July 02, 2011

Have Your Garden and Eat It Too

Rosalind Creasy's book, Edible Landscaping was awarded to a lucky reader of Simply Susans' blog
  --ME! It came in yesterday's mail. There was no requirement that I have to review the book, or even mention it. I must tell you about it.

The cover has photos of red cabbages, eggplants and apples and a picture of a patio  garden with bowls of red tomatoes in a setting of both edibles and ornamental plants, inviting a look inside.

Cabbages from my neighbor's garden.
Real cabbages are as beautiful as ornamental ones for a late winter garden.

I'm already planning to plant red mustard with foxtail fern and alyssum as
illustrated in the book. All I need are the mustard seeds before autumn.

This is not a small book. Four hundred large pages of information and photos inspire. I'm already planning how I can reconstruct my herb garden, enlarge my okra bed into a potager and landscape around my pear trees.

My herb garden with calendula, oregano, rosemary and thyme.
It can be so much more with some additions and renovation.

Red Onions
The second half of the book is an Encyclopedia of Edibles
followed by a Big List of Edible Plants.

Recent pic of pears in my garden.
Ms. Creasy's book not only discusses varieties of pears and how to grow them
she tells how to use them in the kitchen and how to place them in the landscape.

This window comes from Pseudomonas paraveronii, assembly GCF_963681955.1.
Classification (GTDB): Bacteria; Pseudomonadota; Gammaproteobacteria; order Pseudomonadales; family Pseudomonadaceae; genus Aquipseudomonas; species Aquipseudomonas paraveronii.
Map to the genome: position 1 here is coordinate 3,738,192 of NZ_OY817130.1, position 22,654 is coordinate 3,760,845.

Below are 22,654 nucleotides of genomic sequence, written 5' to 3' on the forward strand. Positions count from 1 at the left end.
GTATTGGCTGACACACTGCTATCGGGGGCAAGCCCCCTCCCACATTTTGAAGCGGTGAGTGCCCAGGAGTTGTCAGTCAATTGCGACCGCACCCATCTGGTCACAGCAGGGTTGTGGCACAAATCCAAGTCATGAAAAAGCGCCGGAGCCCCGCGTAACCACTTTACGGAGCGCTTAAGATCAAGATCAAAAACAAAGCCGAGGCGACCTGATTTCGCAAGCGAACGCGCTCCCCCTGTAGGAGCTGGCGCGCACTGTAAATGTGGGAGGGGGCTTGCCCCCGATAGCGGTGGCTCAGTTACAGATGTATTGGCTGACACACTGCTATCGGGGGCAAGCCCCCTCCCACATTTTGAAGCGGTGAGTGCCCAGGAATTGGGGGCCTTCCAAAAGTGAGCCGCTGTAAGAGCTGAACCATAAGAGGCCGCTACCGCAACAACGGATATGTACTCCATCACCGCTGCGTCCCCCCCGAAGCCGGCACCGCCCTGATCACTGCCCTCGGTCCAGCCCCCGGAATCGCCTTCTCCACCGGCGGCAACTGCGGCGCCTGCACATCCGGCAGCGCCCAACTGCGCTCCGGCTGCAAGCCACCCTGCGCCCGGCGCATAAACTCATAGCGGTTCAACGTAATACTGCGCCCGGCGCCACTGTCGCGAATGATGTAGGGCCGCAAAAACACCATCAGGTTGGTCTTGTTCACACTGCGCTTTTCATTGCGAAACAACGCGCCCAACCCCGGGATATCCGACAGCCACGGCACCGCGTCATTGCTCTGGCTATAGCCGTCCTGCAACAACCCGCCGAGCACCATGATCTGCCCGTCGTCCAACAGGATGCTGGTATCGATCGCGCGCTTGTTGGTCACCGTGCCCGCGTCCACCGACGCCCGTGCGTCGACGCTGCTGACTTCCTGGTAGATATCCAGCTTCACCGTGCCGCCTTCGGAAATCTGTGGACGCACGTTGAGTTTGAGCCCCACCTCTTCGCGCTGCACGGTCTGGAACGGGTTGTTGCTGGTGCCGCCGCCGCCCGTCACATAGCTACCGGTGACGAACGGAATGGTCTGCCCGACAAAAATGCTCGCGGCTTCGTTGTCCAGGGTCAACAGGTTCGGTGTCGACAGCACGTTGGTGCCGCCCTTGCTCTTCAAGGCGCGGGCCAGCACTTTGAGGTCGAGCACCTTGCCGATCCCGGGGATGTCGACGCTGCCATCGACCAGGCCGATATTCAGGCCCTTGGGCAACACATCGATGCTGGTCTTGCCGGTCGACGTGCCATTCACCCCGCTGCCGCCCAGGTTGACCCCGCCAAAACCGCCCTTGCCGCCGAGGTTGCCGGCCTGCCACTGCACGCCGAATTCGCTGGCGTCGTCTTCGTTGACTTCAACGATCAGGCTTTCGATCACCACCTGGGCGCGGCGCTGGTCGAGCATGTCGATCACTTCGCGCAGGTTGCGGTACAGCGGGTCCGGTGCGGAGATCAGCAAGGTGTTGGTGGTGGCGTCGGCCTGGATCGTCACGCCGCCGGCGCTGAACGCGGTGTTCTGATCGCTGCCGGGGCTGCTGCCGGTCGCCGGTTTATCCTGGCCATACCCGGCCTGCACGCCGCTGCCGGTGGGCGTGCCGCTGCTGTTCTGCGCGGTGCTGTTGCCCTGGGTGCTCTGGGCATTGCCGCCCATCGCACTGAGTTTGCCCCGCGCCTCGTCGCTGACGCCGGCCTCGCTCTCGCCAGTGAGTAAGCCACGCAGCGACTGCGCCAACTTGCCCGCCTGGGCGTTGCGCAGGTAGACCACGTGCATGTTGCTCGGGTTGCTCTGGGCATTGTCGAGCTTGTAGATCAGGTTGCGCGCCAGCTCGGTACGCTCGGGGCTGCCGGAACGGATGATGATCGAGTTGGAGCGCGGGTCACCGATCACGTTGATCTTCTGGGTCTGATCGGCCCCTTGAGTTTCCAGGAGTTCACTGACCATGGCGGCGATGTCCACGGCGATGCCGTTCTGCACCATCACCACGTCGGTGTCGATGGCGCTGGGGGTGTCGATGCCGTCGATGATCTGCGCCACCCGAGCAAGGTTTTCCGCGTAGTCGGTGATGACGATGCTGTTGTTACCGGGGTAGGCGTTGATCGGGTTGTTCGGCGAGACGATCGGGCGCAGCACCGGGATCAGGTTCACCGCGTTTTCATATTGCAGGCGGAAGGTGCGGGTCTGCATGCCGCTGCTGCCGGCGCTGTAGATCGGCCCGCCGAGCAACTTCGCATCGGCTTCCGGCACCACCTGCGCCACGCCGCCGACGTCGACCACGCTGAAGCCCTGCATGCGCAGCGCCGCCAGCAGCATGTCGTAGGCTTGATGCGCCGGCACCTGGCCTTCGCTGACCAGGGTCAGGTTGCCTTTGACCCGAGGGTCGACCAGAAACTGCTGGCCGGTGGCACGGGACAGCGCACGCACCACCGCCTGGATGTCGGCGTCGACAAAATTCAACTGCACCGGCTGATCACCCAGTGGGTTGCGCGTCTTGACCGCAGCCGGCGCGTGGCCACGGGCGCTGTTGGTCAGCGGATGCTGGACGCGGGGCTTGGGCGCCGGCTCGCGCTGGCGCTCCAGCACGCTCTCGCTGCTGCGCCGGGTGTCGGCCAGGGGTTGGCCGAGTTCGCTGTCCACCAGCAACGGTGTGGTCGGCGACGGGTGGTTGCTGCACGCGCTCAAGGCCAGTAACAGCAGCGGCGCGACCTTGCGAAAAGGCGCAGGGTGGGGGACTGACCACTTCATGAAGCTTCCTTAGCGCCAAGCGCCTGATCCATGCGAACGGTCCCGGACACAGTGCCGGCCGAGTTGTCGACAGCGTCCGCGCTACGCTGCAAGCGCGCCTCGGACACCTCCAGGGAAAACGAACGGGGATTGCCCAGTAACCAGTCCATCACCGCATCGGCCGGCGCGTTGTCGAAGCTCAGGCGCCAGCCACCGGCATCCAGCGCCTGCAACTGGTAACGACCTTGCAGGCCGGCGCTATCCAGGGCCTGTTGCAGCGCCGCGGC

Okra was included in the book.
She did not rave about it the way I would have.
We had fried okra for dinner last evening, and baked zuchinni.
My plants need a more decorative setting besides
the makeshift fence for keeping out the cat and dog.

Hidden Ginger, Shell Ginger, variegated Alpinia and Cardamon Ginger at lower edge.
My gingers do not include Zingiber. The Ginger Garden will definitely need updating 

Pineapple Pear

I've been reading Rosalind Creasy's work for years. I still treasure her article from Country Living Gardens of 16 years ago, A Storybook Garden, visited by Alice in Wonderland and her friends. The Alice Garden featured vegetables and herbs as well as the expected maze and teahouse. The nearest I came to an Alice Garden was red roses, white roses and a cement rabbit. This latest book holds the same enchantment. 

Red Cascade

Thank you, Susan, for this wonderful book.
I wish everybody could have one.
It would definitely be an investment that will
return a good dividend in Landscape Edibles.

Flowers and text are from the garden of Nell Jean blogged on Dotty Plants Journal in hot, humid Southwest Georgia.


Pauline said...

What a super herb garden you have, I am full of envy at the great variety that you can grow. Your book sounds wonderful, so useful when they tell you how to use the food as well as grow it ! Sounds as if you are going to be busy !!

Karin / Southern Meadows said...

Sounds like a very intriguing book! What a super garden you have. already so full of fruit and herbs.

Alison said...

Sounds like a great book, congrats on winning it! It's great to get inspiration from books on how to change our own gardens.

Anonymous said...

Complex Post. This transmit helped me in my college assignment. Thnaks Alot

gld said...

This is a garden book I don't have and it sounds like a good one.

I may have to add that to my 'want' list at Amazon.

I Blog Here & Here too